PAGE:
What happens in the small intestine? What is the role of the small intestine in the digestive process?
The small intestine’s job is to absorb the food particles found in chyme into the bloodstream. From there, the particles travel throughout the body, providing fuel for our cells and building important structures.
Keep reading to learn how the job of the small intestine.
The Small Intestine
What happens in the small intestine during digestion?
There are three important parts to the small intestine’s job: 1) breakdown, 2) absorption, and 3) cleanup. Let’s look at each in turn.
Step 1: Enzymes and Digestive Juices Break Down Chyme
Enders explains that as the chyme enters the small intestine, the liver and pancreas release enzymes and digestive juices through a small hole called the duodenal papilla. These juices break down any food that wasn’t fully broken down in the stomach.
Step 2: Villi and Microvilli Absorb Nutrients
Once digestive juices and enzymes have broken down the chyme even further, what happens next is that the small intestine begins to absorb macronutrient molecules.
To do so, Enders explains, the small intestine has a massive surface area, full of twists, turns, and folds. Tiny, fingerlike protrusions called villi pepper its surface, joined by their smaller relatives, microvilli. Enders claims that if all of these folds, villi, and microvilli were ironed out into a straight, smooth line, it would measure four and a half miles in length.
(Shortform note: Enders’s presentation of this statistic is slightly misleading. Her point is that the small intestine has a massive surface area. However, in doing so, she conflates surface area and length. Most estimates place the length of our small intestine at around 22 feet, or 0.004 miles.)
Synchronized by bioelectric pulses, the villi and microvilli move the chyme through the small intestine. They also absorb carbohydrate and amino acid molecules into the bloodstream. These molecules then travel to the liver, which filters out bad particles such as toxins.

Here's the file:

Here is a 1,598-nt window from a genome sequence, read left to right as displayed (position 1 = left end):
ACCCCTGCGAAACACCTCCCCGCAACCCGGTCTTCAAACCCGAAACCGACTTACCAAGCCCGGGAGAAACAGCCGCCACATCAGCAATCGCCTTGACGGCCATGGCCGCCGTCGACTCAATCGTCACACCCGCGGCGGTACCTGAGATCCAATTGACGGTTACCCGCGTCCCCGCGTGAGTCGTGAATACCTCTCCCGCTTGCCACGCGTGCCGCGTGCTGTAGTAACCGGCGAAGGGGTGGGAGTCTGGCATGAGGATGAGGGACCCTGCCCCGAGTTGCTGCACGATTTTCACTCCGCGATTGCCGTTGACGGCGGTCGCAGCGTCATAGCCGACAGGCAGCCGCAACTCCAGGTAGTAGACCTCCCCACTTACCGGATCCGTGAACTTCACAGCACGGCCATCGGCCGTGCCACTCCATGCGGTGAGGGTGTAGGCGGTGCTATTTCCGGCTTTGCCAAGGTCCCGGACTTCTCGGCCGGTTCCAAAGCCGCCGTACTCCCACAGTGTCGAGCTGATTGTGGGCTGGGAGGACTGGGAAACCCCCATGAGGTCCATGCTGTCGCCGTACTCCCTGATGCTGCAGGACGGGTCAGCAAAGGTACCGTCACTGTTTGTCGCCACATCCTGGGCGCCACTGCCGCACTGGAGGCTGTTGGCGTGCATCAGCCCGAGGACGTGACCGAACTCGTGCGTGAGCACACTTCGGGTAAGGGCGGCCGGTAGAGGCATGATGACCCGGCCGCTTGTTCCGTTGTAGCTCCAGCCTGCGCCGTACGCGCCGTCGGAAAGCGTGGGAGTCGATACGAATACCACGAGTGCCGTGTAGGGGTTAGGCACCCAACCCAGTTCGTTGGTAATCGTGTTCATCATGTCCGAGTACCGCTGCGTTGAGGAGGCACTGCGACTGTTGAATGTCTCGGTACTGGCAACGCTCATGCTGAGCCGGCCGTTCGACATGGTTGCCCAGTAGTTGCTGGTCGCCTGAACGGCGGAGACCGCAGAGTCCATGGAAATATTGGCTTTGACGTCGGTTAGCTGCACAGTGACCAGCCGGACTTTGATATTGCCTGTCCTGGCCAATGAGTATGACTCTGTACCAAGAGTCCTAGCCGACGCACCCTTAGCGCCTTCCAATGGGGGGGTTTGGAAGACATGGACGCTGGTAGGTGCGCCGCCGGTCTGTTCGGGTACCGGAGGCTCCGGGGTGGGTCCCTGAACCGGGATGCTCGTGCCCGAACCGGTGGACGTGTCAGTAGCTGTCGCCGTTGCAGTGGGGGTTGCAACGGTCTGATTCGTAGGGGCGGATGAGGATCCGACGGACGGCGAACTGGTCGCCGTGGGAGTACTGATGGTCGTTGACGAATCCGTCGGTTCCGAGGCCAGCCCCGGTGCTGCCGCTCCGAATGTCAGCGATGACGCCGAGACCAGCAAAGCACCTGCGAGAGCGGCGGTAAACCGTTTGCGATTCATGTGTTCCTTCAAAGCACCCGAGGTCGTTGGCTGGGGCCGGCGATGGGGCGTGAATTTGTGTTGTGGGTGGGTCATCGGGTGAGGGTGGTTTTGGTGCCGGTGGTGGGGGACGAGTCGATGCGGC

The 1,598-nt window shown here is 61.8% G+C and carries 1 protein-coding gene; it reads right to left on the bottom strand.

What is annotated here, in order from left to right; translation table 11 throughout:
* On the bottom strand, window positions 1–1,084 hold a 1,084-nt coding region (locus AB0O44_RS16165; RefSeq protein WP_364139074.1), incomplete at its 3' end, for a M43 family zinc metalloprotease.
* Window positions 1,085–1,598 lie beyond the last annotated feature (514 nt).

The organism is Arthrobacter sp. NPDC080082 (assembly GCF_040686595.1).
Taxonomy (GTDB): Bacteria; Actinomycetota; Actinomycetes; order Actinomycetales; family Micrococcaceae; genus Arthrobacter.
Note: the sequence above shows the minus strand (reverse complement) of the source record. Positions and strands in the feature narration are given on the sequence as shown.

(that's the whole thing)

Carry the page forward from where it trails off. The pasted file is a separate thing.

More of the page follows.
Whereas carbohydrates and amino acids directly enter the bloodstream, fat must take a different route. Enders explains that our villi and microvilli can’t absorb fat because it’s not soluble in water. Instead, our lymphatic system brings fat from our gut directly to our heart, which then pumps it to the liver for screening.
(Shortform note: Fat going “directly to the heart” sounds scary given the connection between the overconsumption of unhealthy fats and heart disease. However, the structure of our lymphatic system is not the reason that fat can cause heart disease. Instead, a recent study suggests that food high in saturated fat makes us more susceptible to harmful bacteria. These bacteria can damage our small intestine and make it harder to absorb saturated fat, increasing the risk of heart disease.)
Step 3: A Wave of Leftovers Cleans the Small Intestine
About an hour after digestion, the stomach happens to send whatever leftovers remain into the small intestine. Enders describes this as a wave that cleans the gut, creating the gurgling sound that we often associate with hunger. (Shortform note: The technical term for this gurgling sound is “borborygmi,” and it can be louder or more frequent depending on the amount of gas in the gut.)
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Here's what you'll find in our full Gut summary:
- How your digestive system works and why it’s important to keep it healthy
- How tiny organisms in your intestines influence your immune system (and possibly your mood)
- What your appendix actually does